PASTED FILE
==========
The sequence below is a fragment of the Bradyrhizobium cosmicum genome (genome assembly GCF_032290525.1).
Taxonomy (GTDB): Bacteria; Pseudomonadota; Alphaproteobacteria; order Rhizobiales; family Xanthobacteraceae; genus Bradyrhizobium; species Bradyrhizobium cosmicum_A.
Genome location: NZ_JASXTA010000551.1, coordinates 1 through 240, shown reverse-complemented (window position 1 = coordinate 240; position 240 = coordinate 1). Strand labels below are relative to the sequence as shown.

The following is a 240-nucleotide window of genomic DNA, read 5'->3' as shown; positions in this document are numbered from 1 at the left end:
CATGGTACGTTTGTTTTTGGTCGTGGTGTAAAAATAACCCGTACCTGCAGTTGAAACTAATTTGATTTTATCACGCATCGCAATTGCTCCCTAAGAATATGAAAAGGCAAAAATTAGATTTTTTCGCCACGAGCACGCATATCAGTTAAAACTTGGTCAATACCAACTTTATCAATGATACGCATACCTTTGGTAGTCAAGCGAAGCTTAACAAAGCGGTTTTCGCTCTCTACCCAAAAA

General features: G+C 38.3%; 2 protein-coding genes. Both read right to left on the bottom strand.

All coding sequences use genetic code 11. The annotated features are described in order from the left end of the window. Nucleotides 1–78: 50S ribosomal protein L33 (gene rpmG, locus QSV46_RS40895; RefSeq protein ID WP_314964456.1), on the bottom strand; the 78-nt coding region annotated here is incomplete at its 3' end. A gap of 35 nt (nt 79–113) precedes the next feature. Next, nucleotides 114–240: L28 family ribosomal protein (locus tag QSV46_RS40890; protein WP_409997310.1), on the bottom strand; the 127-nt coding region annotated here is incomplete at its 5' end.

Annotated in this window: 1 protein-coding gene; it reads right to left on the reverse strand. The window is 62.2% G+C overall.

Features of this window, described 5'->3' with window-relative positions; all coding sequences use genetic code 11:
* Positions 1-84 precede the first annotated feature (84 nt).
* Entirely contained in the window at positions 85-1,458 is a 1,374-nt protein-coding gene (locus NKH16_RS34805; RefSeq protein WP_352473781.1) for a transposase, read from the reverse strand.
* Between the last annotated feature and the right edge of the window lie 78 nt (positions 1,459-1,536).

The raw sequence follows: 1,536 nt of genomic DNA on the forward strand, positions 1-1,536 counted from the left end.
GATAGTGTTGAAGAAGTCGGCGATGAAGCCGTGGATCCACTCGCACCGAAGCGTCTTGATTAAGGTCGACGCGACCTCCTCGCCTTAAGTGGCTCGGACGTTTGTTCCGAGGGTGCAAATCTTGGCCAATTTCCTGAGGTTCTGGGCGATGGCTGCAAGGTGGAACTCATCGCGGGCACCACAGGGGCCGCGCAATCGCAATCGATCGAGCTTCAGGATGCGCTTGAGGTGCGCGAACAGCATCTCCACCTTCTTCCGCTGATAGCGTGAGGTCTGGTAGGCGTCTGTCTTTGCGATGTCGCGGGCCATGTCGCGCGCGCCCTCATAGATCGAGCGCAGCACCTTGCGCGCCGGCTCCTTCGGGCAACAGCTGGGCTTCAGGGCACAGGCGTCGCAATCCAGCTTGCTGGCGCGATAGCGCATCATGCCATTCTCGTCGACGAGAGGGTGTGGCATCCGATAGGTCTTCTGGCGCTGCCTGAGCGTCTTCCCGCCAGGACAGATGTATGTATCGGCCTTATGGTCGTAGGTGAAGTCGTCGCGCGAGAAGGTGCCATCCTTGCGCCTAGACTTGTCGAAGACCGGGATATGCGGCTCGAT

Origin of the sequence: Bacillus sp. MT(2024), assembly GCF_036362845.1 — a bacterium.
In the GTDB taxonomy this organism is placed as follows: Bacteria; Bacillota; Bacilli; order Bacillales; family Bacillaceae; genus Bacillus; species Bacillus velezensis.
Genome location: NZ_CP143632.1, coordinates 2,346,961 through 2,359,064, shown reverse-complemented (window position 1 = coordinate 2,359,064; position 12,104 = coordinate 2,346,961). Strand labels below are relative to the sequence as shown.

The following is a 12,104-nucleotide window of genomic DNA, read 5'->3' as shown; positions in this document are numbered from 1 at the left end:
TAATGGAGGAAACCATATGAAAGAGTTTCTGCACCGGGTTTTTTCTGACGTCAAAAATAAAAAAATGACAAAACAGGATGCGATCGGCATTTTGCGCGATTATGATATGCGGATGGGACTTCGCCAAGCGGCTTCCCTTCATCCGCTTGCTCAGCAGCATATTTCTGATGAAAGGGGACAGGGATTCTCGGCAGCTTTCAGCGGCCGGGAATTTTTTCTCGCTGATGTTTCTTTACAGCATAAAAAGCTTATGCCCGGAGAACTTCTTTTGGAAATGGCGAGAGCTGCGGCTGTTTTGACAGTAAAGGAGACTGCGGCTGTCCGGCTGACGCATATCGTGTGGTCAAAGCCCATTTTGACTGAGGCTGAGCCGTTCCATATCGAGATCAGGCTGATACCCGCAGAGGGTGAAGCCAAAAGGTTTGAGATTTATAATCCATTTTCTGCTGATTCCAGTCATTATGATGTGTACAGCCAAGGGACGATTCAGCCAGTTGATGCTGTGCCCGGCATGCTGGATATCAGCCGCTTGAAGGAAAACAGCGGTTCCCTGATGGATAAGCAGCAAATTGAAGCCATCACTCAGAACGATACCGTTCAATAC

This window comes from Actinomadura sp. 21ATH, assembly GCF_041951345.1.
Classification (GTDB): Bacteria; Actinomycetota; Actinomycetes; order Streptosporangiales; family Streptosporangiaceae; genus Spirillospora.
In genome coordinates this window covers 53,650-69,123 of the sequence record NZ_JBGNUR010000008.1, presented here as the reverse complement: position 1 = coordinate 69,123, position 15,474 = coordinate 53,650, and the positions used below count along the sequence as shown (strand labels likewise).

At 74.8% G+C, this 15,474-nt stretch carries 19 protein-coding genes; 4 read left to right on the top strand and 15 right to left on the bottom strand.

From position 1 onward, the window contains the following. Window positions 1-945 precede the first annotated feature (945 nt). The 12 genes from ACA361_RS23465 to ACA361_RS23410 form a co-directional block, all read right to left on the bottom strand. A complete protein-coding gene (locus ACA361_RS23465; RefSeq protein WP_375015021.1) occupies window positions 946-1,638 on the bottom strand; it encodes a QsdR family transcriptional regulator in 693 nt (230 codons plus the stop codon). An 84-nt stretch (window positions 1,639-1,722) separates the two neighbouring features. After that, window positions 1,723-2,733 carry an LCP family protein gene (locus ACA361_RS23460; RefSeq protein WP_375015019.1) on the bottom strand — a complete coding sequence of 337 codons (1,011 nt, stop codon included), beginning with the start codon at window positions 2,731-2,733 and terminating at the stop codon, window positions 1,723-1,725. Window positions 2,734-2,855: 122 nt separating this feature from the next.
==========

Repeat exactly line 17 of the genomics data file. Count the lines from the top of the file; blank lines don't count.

Genome location: NZ_CP143632.1, coordinates 2,346,961 through 2,359,064, shown reverse-complemented (window position 1 = coordinate 2,359,064; position 12,104 = coordinate 2,346,961). Strand labels below are relative to the sequence as shown.